Retrospect: Agent Carter, Part 3

Where we arrive at the finale & get supremely excited about season two!

Agent Carter, Season 1, “A Sin to Err”, “SNAFU” & “Valediction”
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Evil and fabulous.

The last three episodes of Agent Carter, season one, continue to showcase Peggy’s competence. When Peggy loses, or is caught, it is not from incompetence but rather from insurmountable odds. It’s because of a villain she had not reason to suspect (let’s face it, Dottie is very good at what she does, whether it be her innocent girl from Iowa routine or murdering people). We continue to get all the style, the slick one liners and fun fight sequences (seriously, Peggy taking down her fellow agents in the diner to upbeat jazz while using a plate as an impromptu projectile weapon is simply AMAZING) but what really stands out about the final three episodes is how it’s all about how the past comes back around.

Steve Roger’s shadow hangs over the entirety of the first season but it hangs particularly heavy in the final three episodes. His actions, his person, his morals continue to inspire and influence those who knew him, those who loved him. The last vial of his blood is the reason Peggy goes back to her apartment at the Griffith even though her actions as a double agent have been uncovered by the SSR. Residual guilt over his death is what makes Howard Stark susceptible to the manipulations of Dr. Fennhoff (Ralph Brown) and puts him in a plane, on his way to dump poison gas onto the VE Day parade in Times Square, thinking he’s on his way to rescue Steve.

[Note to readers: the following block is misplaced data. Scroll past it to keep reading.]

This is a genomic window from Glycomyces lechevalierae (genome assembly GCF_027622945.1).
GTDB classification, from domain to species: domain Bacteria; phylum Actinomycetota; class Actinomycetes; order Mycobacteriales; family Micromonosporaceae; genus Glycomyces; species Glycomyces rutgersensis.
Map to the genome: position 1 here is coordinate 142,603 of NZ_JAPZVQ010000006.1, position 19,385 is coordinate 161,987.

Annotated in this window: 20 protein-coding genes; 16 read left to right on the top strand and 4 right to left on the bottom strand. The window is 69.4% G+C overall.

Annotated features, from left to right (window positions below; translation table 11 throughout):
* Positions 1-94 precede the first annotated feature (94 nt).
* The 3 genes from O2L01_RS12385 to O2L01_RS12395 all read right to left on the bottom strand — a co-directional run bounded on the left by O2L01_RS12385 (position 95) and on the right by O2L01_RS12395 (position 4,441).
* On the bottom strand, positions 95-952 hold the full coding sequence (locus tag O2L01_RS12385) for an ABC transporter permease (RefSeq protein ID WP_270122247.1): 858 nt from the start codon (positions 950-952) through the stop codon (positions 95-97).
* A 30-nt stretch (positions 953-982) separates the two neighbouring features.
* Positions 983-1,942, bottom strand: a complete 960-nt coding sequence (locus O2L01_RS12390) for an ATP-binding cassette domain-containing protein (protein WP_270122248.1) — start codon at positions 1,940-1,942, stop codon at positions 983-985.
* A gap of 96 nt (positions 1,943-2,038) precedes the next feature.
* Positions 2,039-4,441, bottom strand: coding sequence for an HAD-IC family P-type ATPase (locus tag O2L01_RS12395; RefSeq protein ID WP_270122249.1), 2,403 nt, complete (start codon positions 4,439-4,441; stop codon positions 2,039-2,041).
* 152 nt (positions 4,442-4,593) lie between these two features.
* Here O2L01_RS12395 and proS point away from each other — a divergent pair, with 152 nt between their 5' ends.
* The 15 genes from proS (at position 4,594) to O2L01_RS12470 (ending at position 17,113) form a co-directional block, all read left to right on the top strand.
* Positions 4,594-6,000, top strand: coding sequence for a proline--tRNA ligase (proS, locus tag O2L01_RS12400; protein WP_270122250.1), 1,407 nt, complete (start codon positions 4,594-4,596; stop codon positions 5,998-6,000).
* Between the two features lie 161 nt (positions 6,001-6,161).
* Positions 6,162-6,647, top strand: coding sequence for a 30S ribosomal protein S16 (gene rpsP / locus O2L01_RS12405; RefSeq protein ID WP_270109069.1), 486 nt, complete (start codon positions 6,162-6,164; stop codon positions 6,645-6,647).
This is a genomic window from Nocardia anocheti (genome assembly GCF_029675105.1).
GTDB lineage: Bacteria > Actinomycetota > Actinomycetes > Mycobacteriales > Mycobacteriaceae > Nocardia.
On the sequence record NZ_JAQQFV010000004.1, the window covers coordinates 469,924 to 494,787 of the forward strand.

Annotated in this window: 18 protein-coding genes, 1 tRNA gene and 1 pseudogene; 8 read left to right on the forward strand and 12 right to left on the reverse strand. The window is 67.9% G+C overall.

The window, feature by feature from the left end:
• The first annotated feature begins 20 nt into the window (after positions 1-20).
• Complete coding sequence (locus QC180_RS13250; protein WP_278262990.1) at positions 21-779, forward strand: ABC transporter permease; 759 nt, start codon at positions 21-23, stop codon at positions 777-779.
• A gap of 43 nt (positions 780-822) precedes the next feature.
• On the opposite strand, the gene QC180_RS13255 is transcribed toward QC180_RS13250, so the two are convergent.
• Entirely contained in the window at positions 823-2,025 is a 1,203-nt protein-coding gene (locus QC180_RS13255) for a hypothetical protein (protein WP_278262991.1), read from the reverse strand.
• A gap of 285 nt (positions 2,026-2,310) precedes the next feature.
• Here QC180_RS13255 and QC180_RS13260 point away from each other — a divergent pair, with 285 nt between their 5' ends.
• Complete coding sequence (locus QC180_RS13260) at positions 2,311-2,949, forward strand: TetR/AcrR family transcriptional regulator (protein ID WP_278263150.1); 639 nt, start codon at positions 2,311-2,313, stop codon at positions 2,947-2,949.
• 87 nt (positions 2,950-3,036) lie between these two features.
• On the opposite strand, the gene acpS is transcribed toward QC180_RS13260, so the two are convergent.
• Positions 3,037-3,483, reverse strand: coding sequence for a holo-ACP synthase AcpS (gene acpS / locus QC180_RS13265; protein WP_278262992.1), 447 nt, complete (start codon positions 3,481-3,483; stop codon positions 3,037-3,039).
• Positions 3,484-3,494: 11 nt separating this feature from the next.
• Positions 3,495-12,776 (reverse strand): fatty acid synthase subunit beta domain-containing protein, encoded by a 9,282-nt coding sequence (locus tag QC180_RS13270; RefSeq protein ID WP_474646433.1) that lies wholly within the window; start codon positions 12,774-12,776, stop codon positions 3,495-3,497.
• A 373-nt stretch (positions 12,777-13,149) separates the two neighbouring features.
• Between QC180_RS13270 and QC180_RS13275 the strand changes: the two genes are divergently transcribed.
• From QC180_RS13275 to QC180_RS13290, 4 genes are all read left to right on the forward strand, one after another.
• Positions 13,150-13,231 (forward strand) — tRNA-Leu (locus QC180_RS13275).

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Peggy talks Howard out of his hypnosis.

And so, in the finale, the crucial moment is not Sousa taking down Fennhoff (by being super competent and stuffing cotton in his ears!), or Peggy’s showdown with Dottie (Peggy uses a scarf as a weapon!) or about Jarvis getting in a plane to follow Howard, and maybe have to shoot him down, but Peggy sitting at the radio, talking Howard out of his hypnosis. It’s where the show began, with Peggy at the radio. Only this time, she can save the person in the plane. She tells Howard they have to let Steve go—he’s gone and there’s nothing they can do. In this moment, Peggy is speaking to herself as much  as she is to Howard.

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Peggy in Howard’s eyes.